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Tamoxifen

Pronunciation

Pronunciation

(ta MOKS i fen)

Index Terms

  • ICI-46474
  • Nolvadex
  • Tamoxifen Citras
  • Tamoxifen Citrate

Dosage Forms

Excipient information presented when available (limited, particularly for generics); consult specific product labeling.

Solution, Oral:

Soltamox: 10 mg/5 mL (150 mL) [sugar free; contains alcohol, usp, propylene glycol; licorice-aniseed flavor]

Tablet, Oral:

Generic: 10 mg, 20 mg

Brand Names: U.S.

  • Soltamox

Pharmacologic Category

  • Antineoplastic Agent, Estrogen Receptor Antagonist
  • Selective Estrogen Receptor Modulator (SERM)

Pharmacology

Competitively binds to estrogen receptors on tumors and other tissue targets, producing a nuclear complex that decreases DNA synthesis and inhibits estrogen effects; nonsteroidal agent with potent antiestrogenic properties which compete with estrogen for binding sites in breast and other tissues; cells accumulate in the G0 and G1 phases; therefore, tamoxifen is cytostatic rather than cytocidal.

Absorption

Well absorbed

Distribution

High concentrations found in uterus, endometrial and breast tissue

Metabolism

Hepatic; via CYP2D6 to 4-hydroxytamoxifen and via CYP3A4/5 to N-desmethyl-tamoxifen. Each is then further metabolized into endoxifen (4-hydroxy-tamoxifen via CYP3A4/5 and N-desmethyl-tamoxifen via CYP2D6); both 4-hydroxy-tamoxifen and endoxifen are 30- to 100-fold more potent than tamoxifen

Excretion

Feces (26% to 51%); urine (9% to 13%)

Clearance: Higher (~2.3 fold) in female pediatric patients (2 to 10 years) compared to adult breast cancer patients; within pediatric population, clearance faster in children 2 to 6 years compared to older children

Time to Peak

Serum: Children 2 to 10 years (female): ~8 hours; Adults: ~5 hours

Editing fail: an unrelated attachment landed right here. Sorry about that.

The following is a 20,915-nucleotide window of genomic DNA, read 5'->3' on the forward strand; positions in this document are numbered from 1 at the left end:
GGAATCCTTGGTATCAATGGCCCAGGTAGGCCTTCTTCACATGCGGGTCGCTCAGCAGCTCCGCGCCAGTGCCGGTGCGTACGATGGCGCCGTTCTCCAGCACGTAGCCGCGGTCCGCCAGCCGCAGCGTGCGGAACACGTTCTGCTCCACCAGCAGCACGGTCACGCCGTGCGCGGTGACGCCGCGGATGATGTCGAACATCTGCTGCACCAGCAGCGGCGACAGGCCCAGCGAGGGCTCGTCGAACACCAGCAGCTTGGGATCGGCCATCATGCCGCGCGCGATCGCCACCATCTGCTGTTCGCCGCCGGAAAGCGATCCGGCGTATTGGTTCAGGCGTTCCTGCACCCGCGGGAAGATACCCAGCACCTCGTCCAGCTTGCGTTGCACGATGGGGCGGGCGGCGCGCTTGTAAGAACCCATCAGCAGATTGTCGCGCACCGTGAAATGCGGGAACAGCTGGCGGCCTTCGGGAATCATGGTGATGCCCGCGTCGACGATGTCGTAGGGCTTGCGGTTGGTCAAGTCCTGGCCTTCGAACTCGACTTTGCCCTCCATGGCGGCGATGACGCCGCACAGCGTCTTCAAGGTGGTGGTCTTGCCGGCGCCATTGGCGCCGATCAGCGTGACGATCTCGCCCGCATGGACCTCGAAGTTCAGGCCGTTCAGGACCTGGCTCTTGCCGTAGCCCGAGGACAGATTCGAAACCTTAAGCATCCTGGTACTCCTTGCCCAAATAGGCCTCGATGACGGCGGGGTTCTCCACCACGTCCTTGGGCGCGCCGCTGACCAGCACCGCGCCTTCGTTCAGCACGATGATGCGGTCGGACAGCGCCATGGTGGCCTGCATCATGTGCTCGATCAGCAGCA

Half-Life Elimination

Tamoxifen: ~5 to 7 days; N-desmethyl tamoxifen: ~14 days

Protein Binding

99%

Use: Labeled Indications

Treatment of metastatic (female and male) breast cancer; adjuvant treatment of breast cancer after primary treatment with surgery and radiation; reduce risk of invasive breast cancer in women with ductal carcinoma in situ (DCIS) after surgery and radiation; reduce the incidence of breast cancer in women at high risk

Use: Unlabeled

Treatment of mastalgia, gynecomastia, ovarian cancer, endometrial cancer, and desmoid tumors; risk reduction in women with Paget’s disease of the breast (with ER-positive DCIS or without associated cancer); induction of ovulation; treatment of precocious puberty in females, secondary to McCune-Albright syndrome

Contraindications

Hypersensitivity to tamoxifen or any component of the formulation; concurrent warfarin therapy or history of deep vein thrombosis or pulmonary embolism (when tamoxifen is used for breast cancer risk reduction in women at high risk for breast cancer or with ductal carcinoma in situ [DCIS])

Dosing: Adult

Note: For the treatment of breast cancer, patients receiving both tamoxifen and chemotherapy should receive treatment sequentially, with tamoxifen following completion of chemotherapy.

Breast cancer treatment: Oral:

Adjuvant therapy (females): 20 mg once daily for 5 years

Premenopausal women: Duration of treatment is 5 years (Burstein 2010; NCCN Breast Cancer guidelines v.2.2013)

Postmenopausal women: Duration of tamoxifen treatment is 2-3 years followed by an aromatase inhibitor (AI) to complete 5 years; may take tamoxifen for the full 5 years (if contraindications or intolerance to AI) or extended therapy: 4.5 to 6 years of tamoxifen followed by 5 years of an AI (Burstein 2010; NCCN Breast Cancer guidelines v.2.2013)

ER-positive early breast cancer: Extended duration: Duration of treatment of 10 years demonstrated a reduced risk of recurrence and mortality (Davies 2012)

Metastatic (males and females): 20-40 mg daily (doses >20 mg should be given in 2 divided doses). Note: Although the FDA-approved labeling recommends dosing up to 40 mg daily, clinical benefit has not been demonstrated with doses above 20 mg daily (Bratherton 1984).

Ductal carcinoma in situ (DCIS) (females), to reduce the risk for invasive breast cancer: 20 mg once daily for 5 years

Breast cancer risk reduction (pre- and postmenopausal high-risk females): Oral: 20 mg once daily for 5 years

Endometrial carcinoma, recurrent, metastatic, or high-risk (endometrioid histologies only) (off-label use): Oral:

Monotherapy: 20 mg twice daily until disease progression or unacceptable toxicity (Thigpen 2001)

Combination therapy: 20 mg twice daily for 3 weeks (alternating with megestrol acetate every 3 weeks); continue alternating until disease progression or unacceptable toxicity) (Fiorica 2004)